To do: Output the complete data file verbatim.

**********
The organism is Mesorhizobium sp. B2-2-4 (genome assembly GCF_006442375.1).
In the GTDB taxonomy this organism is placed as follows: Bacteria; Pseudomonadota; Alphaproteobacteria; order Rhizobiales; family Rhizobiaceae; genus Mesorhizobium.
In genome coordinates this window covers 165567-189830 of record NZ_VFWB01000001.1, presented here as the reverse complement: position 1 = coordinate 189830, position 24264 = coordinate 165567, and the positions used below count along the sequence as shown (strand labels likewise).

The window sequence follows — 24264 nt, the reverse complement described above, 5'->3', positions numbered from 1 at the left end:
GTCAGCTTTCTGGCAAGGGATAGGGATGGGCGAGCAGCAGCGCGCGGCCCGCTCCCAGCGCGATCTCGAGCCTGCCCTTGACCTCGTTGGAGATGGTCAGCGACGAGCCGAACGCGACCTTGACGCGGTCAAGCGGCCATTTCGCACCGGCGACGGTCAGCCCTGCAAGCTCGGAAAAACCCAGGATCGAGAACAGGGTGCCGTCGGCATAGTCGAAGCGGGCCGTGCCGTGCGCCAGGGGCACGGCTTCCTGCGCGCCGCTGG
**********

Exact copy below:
The organism is Mesorhizobium sp. B2-2-4 (genome assembly GCF_006442375.1).
In the GTDB taxonomy this organism is placed as follows: Bacteria; Pseudomonadota; Alphaproteobacteria; order Rhizobiales; family Rhizobiaceae; genus Mesorhizobium.
In genome coordinates this window covers 165567-189830 of record NZ_VFWB01000001.1, presented here as the reverse complement: position 1 = coordinate 189830, position 24264 = coordinate 165567, and the positions used below count along the sequence as shown (strand labels likewise).

The window sequence follows — 24264 nt, the reverse complement described above, 5'->3', positions numbered from 1 at the left end:
GTCAGCTTTCTGGCAAGGGATAGGGATGGGCGAGCAGCAGCGCGCGGCCCGCTCCCAGCGCGATCTCGAGCCTGCCCTTGACCTCGTTGGAGATGGTCAGCGACGAGCCGAACGCGACCTTGACGCGGTCAAGCGGCCATTTCGCACCGGCGACGGTCAGCCCTGCAAGCTCGGAAAAACCCAGGATCGAGAACAGGGTGCCGTCGGCATAGTCGAAGCGGGCCGTGCCGTGCGCCAGGGGCACGGCTTCCTGCGCGCCGCTGG